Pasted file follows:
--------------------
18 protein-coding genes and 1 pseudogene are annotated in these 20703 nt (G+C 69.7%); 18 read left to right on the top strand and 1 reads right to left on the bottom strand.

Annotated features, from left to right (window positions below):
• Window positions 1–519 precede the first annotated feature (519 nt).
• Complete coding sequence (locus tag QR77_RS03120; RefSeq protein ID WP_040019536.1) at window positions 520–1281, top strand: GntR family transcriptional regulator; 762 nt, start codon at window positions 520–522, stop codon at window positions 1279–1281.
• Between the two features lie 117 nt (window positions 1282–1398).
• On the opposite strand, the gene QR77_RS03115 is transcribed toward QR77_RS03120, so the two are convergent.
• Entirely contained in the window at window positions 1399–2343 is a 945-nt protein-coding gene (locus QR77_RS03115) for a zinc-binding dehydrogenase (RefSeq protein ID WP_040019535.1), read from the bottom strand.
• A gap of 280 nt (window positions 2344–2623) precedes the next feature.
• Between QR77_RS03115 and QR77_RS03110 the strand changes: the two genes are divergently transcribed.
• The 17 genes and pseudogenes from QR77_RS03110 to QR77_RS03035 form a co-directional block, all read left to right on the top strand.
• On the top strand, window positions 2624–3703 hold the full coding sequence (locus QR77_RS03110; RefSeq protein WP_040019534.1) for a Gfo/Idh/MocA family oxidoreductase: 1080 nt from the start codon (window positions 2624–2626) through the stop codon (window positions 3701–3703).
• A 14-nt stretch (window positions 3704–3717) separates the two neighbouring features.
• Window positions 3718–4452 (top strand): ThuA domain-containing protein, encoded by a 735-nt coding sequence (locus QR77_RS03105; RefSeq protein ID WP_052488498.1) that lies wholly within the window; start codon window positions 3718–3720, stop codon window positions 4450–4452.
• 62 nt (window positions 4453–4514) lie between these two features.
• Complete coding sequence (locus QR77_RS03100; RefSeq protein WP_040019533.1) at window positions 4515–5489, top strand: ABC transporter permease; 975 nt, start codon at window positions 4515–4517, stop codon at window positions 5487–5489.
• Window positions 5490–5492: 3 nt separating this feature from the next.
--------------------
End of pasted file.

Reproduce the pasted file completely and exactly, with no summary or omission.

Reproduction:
18 protein-coding genes and 1 pseudogene are annotated in these 20703 nt (G+C 69.7%); 18 read left to right on the top strand and 1 reads right to left on the bottom strand.

Annotated features, from left to right (window positions below):
• Window positions 1–519 precede the first annotated feature (519 nt).
• Complete coding sequence (locus tag QR77_RS03120; RefSeq protein ID WP_040019536.1) at window positions 520–1281, top strand: GntR family transcriptional regulator; 762 nt, start codon at window positions 520–522, stop codon at window positions 1279–1281.
• Between the two features lie 117 nt (window positions 1282–1398).
• On the opposite strand, the gene QR77_RS03115 is transcribed toward QR77_RS03120, so the two are convergent.
• Entirely contained in the window at window positions 1399–2343 is a 945-nt protein-coding gene (locus QR77_RS03115) for a zinc-binding dehydrogenase (RefSeq protein ID WP_040019535.1), read from the bottom strand.
• A gap of 280 nt (window positions 2344–2623) precedes the next feature.
• Between QR77_RS03115 and QR77_RS03110 the strand changes: the two genes are divergently transcribed.
• The 17 genes and pseudogenes from QR77_RS03110 to QR77_RS03035 form a co-directional block, all read left to right on the top strand.
• On the top strand, window positions 2624–3703 hold the full coding sequence (locus QR77_RS03110; RefSeq protein WP_040019534.1) for a Gfo/Idh/MocA family oxidoreductase: 1080 nt from the start codon (window positions 2624–2626) through the stop codon (window positions 3701–3703).
• A 14-nt stretch (window positions 3704–3717) separates the two neighbouring features.
• Window positions 3718–4452 (top strand): ThuA domain-containing protein, encoded by a 735-nt coding sequence (locus QR77_RS03105; RefSeq protein ID WP_052488498.1) that lies wholly within the window; start codon window positions 3718–3720, stop codon window positions 4450–4452.
• 62 nt (window positions 4453–4514) lie between these two features.
• Complete coding sequence (locus QR77_RS03100; RefSeq protein WP_040019533.1) at window positions 4515–5489, top strand: ABC transporter permease; 975 nt, start codon at window positions 4515–4517, stop codon at window positions 5487–5489.
• Window positions 5490–5492: 3 nt separating this feature from the next.